Work Always in Progress

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By Veronica Strong-Boag

All contributions to debates about a feminist future need a good dose of herstory. No one person or one group speaks for feminism in its entirety. That reality was not reflected earlier this month in the Globe and Mail’s choice of Maureen McTeer and her daughter, Catherine Clark, both white upper-middle-class women of a certain background, to answer the question “Is the Work of Feminism Finished?”  The reprimand found in Septembre Anderson’s “Today’s feminist problem? Black women are still invisible,” to any such stunted version of feminism provided a salutary reminder of diverse, even conflicting, outlooks, even as it made white women rather than patriarchal and capitalist structures the enemy. The potential for a more nuanced response came from the far more diverse group featured in “How We Succeed.” None of this is new. In fact feminism has always been multivocal and diverse. This has been both its weakness and its strength. Individuals and groups commonly seize particular causes that touch their own lives most directly.

Canadian feminists have wrestled with how to speak with many voices since the 19th century. In 1893 the National Council of Women of Canada (NCWC)/Le Conseil National des Femmes du Canada, a member of the International Council of Women, set out to frame a common platform. In Quebec, the Fédération National St.-Jean-Baptiste attempted a similar initiative from 1907 onward, even as it was hobbled by the Roman Catholic Church. Nor was the search for a broad program entirely new even then. Beginning in the 1870s the Woman’s Christian Temperance Union (WCTU) had committed members to ‘doing everything’. This meant far more than prohibition. The goal was a global alliance to end violence against women and children and secure the vote.

Feminism’s recurring reminder to think globally has also inspired resistance to oppression of every kind. In the suffrage campaigns, for example, many activists developed an inclusive vision of what democracy should be. In 1913, Victoria, BC’s middle-class WCTUer and suffragist, Maria Grant was not alone in insisting that “the need of political power for the working class is greater than that of any other class because only when she is able to influence industrial legislation will she cease to be exploited and forced into starvation and shame” (see also ). The forthcoming seven-volume series from UBC Press, ‘Canadian Women, Suffrage and Human Rights’ presents this complicated story. The first overview volume begins, for instance, with 19th century Black suffragist Mary Ann Shadd Cary and closes with the campaigns of Indigenous activists.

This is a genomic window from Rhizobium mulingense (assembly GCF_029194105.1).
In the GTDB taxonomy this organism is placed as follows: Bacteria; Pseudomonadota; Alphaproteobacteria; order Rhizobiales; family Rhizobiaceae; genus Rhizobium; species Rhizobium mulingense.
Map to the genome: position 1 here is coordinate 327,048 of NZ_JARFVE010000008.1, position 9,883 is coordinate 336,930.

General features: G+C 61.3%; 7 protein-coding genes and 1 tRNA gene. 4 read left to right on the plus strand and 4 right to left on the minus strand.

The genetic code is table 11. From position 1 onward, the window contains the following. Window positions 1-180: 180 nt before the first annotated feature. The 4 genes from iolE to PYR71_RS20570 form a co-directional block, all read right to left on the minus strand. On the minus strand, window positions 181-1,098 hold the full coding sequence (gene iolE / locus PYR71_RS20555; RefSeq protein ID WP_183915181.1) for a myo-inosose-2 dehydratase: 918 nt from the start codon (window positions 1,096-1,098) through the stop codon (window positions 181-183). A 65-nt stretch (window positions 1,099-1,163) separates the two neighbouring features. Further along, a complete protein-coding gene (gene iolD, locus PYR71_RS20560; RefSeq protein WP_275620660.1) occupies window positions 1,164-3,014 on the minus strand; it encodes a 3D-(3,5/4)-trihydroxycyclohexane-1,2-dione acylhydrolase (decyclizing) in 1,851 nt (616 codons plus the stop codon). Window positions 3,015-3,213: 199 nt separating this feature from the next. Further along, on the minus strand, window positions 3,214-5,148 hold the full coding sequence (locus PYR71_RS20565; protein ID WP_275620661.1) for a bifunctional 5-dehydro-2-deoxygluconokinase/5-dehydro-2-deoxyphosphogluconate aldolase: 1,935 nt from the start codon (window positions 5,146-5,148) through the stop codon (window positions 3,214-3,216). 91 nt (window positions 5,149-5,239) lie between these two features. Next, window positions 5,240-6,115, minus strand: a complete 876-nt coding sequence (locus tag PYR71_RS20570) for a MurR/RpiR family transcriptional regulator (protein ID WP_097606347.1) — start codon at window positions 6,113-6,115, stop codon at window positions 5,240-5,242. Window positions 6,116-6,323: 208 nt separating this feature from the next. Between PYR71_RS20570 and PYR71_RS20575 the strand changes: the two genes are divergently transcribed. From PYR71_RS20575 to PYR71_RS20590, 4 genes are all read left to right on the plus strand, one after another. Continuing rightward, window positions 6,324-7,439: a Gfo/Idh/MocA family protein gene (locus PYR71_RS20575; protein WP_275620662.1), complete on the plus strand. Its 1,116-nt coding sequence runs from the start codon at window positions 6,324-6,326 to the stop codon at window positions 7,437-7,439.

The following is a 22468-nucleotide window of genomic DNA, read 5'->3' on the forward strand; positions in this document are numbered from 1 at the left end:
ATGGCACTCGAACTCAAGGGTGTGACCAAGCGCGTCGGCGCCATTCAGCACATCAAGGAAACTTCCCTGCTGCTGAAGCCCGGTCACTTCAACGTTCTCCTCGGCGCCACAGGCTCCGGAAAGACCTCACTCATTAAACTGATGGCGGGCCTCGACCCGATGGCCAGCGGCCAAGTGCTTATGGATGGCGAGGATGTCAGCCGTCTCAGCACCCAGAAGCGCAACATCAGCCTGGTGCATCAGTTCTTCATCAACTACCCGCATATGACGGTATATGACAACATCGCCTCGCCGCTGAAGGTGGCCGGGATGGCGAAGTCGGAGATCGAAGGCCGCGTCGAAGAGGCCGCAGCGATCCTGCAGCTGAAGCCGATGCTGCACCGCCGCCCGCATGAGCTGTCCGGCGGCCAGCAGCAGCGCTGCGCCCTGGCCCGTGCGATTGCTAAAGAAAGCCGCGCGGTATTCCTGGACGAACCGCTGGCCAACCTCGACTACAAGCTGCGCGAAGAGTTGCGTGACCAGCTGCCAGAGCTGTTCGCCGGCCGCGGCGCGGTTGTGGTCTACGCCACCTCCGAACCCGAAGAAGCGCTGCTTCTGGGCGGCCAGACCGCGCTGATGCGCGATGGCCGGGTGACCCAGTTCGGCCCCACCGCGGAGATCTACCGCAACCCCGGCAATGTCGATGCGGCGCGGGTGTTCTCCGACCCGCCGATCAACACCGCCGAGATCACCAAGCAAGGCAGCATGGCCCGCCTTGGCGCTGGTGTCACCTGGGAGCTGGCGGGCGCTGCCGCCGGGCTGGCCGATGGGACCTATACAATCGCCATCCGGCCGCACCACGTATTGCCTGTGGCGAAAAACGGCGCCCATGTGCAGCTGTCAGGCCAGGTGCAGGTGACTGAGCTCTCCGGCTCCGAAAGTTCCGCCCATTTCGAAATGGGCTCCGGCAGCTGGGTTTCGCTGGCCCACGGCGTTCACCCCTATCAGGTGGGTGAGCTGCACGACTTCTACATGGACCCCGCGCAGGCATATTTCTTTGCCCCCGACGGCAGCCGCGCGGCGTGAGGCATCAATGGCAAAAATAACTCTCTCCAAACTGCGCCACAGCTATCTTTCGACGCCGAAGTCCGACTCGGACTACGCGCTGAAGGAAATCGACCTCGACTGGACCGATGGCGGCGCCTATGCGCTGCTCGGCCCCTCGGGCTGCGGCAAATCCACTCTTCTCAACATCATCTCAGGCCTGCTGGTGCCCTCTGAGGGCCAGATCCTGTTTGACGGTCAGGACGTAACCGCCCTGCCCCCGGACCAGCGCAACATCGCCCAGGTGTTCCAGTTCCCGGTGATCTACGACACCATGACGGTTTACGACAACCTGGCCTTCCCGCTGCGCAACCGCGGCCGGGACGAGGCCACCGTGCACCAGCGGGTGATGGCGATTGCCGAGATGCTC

The NCWC tried to outdo the WCTU by adopting a non-denominational and open-ended approach. All women’s groups were invited to join with the promise that none would be coerced to adopt a single point of view. Soon enough, however, middle-class and white race prejudice undercut ambitions: working-class and Indigenous women and women of colour found deliberations largely irrelevant and patronizing. The NCWC commitment to consensus also proved debilitating, as with its tardy commitment to women suffrage (1910) and the long sidestepping of contraception and abortion. Such limitations reduced the NCWC to a national forum for a limited elite rather than the ‘parliament of women’ to which it aspired. For the most part, member groups such as the Canadian Federation of Business and Professional Women (CFBPW) took the lead in feminist demands, such as employment equity.

The NCWC nevertheless survives into the 21st century, a testament to a continuing desire for greater coordination among Canadian feminists. Its membership today is reduced but it extends from veterans such as the CFBPW and the YWCA to the Canadian Council of Muslim Women and the Canadian Association of Midwives. Its recent support for progressive campaigns and excursions into social media suggests a group with a new lease on life.

Canadian feminists of the 1960s and 1970s largely dismissed the NCWC (if they had heard of it at all) as irrelevant. Deprived of the Canadian herstory, many tended to locate origins in the Royal Commission on the Status of Women (1967-70) or in the women’s caucuses associated with the student, union, and French and English-Canadian nationalist movements.